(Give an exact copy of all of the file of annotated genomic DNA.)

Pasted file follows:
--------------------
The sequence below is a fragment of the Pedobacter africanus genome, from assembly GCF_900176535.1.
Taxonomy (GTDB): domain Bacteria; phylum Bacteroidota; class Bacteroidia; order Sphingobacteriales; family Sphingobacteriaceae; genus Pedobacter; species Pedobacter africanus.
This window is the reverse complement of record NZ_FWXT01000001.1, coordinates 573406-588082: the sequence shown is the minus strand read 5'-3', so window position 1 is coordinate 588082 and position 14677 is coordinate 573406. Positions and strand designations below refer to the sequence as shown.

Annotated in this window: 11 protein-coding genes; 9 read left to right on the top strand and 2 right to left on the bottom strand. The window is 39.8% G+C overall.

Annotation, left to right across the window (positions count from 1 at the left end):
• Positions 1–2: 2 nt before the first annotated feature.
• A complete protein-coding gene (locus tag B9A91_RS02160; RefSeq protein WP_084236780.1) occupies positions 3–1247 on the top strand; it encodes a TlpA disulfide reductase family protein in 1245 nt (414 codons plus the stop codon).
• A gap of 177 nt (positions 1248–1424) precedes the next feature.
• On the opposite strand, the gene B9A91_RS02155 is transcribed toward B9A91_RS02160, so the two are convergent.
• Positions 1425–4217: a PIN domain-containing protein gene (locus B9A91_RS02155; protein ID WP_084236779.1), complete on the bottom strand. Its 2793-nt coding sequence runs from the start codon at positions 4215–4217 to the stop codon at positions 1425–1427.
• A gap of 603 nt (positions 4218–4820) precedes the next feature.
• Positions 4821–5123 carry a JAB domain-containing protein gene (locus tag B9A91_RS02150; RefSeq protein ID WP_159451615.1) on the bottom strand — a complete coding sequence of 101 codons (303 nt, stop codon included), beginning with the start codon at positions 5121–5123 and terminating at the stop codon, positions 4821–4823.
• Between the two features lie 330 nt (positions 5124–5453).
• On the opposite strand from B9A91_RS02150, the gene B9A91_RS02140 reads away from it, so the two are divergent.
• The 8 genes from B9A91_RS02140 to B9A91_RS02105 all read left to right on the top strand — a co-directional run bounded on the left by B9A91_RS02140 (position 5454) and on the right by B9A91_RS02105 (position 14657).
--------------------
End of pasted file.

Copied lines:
The sequence below is a fragment of the Pedobacter africanus genome, from assembly GCF_900176535.1.
Taxonomy (GTDB): domain Bacteria; phylum Bacteroidota; class Bacteroidia; order Sphingobacteriales; family Sphingobacteriaceae; genus Pedobacter; species Pedobacter africanus.
This window is the reverse complement of record NZ_FWXT01000001.1, coordinates 573406-588082: the sequence shown is the minus strand read 5'-3', so window position 1 is coordinate 588082 and position 14677 is coordinate 573406. Positions and strand designations below refer to the sequence as shown.

Annotated in this window: 11 protein-coding genes; 9 read left to right on the top strand and 2 right to left on the bottom strand. The window is 39.8% G+C overall.

Annotation, left to right across the window (positions count from 1 at the left end):
• Positions 1–2: 2 nt before the first annotated feature.
• A complete protein-coding gene (locus tag B9A91_RS02160; RefSeq protein WP_084236780.1) occupies positions 3–1247 on the top strand; it encodes a TlpA disulfide reductase family protein in 1245 nt (414 codons plus the stop codon).
• A gap of 177 nt (positions 1248–1424) precedes the next feature.
• On the opposite strand, the gene B9A91_RS02155 is transcribed toward B9A91_RS02160, so the two are convergent.
• Positions 1425–4217: a PIN domain-containing protein gene (locus B9A91_RS02155; protein ID WP_084236779.1), complete on the bottom strand. Its 2793-nt coding sequence runs from the start codon at positions 4215–4217 to the stop codon at positions 1425–1427.
• A gap of 603 nt (positions 4218–4820) precedes the next feature.
• Positions 4821–5123 carry a JAB domain-containing protein gene (locus tag B9A91_RS02150; RefSeq protein ID WP_159451615.1) on the bottom strand — a complete coding sequence of 101 codons (303 nt, stop codon included), beginning with the start codon at positions 5121–5123 and terminating at the stop codon, positions 4821–4823.
• Between the two features lie 330 nt (positions 5124–5453).
• On the opposite strand from B9A91_RS02150, the gene B9A91_RS02140 reads away from it, so the two are divergent.
• The 8 genes from B9A91_RS02140 to B9A91_RS02105 all read left to right on the top strand — a co-directional run bounded on the left by B9A91_RS02140 (position 5454) and on the right by B9A91_RS02105 (position 14657).